Amigo the Devil: An Apparition of the Old Wild West

in Culture

Unless you arrived at this story hellbent on perusing some disturbing, albeit entertaining, journalistic jibber-jabber about bingo halls, BMX, and serial killers, you don’t know jack shit about Amigo the Devil. And up until about a month ago, I’ll admit, I didn’t either. Of course, to some of the brattier, angrier music snobs out there conveniently hiding behind their laptops—those whose defining moments in life include verbally crucifying a teenage girl in a Metallica shirt for not being able to name three songs—this shameful ineptitude of the sonic darkness that’s been spewing from Danny Kiranos (the name Amigo’s mother gave him when he shot out of the womb) for the past decade is unforgivable. And hell, maybe they’re right. Perhaps I should be tarred and feathered in the street, suffer castration, or at the very least be stripped of my publishing privileges from here to eternity. Well, suck it, fanboy. We all arrive in our own time.

In the weeks leading up to this highly-anticipated interview, I dove in extensively to Amigo the Devil’s catalog of consternation—starting with Everything is Fine (2018) and on through his latest offering, Born Against (2021)—doing my damndest to remedy the unintentional ignorance I’d been wallowing in all this time. Hey man, what can I say? I’ve had better things to do than keep up on the great American drool. Given the often-sad state of music today, my expectation of hearing anything again that would blow my mind was somewhere between ignoble and the final note that would have me out on the ledge of my second-story office window, ready to belly flop to my death. But Amigo the Devil, that sly banjo-playing bastard, did not show up at this point of my shoddy …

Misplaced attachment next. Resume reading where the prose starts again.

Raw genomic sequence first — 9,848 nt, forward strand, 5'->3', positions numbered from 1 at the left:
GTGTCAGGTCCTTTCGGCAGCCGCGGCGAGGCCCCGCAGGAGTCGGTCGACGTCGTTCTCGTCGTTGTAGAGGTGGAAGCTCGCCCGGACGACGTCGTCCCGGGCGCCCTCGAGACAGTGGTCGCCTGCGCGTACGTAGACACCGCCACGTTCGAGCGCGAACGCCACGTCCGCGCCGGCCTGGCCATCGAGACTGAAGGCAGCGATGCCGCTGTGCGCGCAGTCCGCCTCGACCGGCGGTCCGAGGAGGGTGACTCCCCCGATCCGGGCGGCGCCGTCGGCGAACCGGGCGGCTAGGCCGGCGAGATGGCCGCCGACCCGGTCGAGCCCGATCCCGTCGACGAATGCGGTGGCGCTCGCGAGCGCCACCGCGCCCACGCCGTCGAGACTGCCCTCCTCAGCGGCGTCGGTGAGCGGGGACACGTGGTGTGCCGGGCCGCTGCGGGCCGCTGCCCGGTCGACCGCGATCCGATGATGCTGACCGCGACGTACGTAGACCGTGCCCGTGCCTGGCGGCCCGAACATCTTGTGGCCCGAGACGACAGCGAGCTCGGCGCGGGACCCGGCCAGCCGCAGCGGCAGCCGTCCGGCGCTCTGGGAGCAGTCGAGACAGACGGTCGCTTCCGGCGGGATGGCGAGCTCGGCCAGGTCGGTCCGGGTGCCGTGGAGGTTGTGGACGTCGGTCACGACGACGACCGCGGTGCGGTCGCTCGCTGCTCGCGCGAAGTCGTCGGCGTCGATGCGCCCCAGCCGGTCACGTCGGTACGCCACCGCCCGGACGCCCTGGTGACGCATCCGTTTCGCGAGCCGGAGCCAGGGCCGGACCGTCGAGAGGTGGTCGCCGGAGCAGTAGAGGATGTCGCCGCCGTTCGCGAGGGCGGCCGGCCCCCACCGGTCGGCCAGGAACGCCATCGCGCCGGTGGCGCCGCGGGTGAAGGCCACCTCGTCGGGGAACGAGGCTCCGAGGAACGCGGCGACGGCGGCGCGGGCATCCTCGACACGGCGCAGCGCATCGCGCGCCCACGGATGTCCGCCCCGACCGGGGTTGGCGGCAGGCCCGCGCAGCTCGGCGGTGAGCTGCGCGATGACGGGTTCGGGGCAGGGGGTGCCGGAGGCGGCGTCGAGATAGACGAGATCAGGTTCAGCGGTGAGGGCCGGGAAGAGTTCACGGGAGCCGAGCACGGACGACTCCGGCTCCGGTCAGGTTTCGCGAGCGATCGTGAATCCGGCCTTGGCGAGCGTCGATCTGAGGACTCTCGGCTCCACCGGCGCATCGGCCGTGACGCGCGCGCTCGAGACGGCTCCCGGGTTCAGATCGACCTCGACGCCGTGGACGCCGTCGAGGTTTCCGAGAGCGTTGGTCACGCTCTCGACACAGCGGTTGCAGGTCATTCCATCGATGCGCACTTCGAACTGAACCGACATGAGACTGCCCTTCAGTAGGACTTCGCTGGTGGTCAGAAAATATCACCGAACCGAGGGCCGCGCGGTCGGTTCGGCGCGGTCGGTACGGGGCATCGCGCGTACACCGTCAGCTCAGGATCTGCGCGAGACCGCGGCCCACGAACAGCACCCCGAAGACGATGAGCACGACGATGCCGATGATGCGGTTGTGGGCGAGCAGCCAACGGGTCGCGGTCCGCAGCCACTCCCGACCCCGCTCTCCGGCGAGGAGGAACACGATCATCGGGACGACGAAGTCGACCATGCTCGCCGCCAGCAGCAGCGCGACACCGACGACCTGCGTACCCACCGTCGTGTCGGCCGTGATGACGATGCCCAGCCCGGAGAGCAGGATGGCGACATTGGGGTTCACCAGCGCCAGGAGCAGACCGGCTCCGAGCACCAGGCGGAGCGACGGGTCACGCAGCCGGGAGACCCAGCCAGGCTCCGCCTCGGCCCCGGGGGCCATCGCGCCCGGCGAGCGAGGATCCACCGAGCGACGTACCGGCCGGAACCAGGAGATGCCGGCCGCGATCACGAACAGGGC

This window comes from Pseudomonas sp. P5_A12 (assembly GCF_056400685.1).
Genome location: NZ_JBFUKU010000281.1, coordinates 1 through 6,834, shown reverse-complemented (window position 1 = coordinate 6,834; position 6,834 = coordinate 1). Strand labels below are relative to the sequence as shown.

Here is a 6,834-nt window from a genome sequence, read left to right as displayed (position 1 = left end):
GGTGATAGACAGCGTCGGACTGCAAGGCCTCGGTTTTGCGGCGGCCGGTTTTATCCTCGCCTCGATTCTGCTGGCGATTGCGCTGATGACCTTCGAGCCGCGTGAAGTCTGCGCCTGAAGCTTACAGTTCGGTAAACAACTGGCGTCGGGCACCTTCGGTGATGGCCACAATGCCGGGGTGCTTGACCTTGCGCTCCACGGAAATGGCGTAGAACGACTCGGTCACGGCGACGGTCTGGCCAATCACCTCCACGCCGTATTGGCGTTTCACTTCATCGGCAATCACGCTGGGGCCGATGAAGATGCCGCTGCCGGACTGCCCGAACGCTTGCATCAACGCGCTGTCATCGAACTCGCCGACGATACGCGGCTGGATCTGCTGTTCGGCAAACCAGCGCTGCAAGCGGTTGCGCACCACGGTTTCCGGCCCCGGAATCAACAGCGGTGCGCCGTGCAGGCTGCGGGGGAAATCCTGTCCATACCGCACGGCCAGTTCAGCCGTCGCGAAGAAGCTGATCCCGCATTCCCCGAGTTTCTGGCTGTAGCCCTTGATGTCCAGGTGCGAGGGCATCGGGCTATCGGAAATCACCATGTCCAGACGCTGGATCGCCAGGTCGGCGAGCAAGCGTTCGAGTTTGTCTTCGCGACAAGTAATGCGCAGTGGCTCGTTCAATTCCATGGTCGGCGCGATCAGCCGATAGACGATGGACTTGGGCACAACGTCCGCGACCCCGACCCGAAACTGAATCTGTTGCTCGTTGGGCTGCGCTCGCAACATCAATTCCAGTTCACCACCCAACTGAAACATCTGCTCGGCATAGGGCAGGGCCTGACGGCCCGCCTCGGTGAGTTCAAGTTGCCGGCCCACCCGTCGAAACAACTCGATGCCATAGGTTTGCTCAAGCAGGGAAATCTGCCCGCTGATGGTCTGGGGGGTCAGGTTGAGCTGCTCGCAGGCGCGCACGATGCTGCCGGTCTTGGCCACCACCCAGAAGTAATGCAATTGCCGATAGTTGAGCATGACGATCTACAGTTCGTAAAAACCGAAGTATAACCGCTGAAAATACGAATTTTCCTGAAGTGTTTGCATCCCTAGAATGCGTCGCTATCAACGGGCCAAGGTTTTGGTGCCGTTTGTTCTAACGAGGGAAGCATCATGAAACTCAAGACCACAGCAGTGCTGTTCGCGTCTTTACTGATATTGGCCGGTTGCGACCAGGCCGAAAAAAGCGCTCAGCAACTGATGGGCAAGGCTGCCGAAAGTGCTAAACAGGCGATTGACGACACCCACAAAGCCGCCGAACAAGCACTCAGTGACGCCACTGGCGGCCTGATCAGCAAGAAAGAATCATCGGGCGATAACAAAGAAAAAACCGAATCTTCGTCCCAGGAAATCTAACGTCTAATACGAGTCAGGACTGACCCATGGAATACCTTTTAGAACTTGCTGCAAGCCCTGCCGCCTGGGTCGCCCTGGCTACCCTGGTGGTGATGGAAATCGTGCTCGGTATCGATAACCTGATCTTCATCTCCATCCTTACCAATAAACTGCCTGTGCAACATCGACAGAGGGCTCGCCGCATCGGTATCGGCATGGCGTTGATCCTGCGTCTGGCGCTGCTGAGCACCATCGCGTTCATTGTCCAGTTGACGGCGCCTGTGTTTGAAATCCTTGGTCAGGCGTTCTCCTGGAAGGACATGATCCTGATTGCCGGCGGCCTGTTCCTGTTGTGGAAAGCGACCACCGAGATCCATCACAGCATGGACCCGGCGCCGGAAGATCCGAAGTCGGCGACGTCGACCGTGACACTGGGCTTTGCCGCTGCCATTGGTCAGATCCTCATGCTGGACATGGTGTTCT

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Author: Mike Adams / High Times

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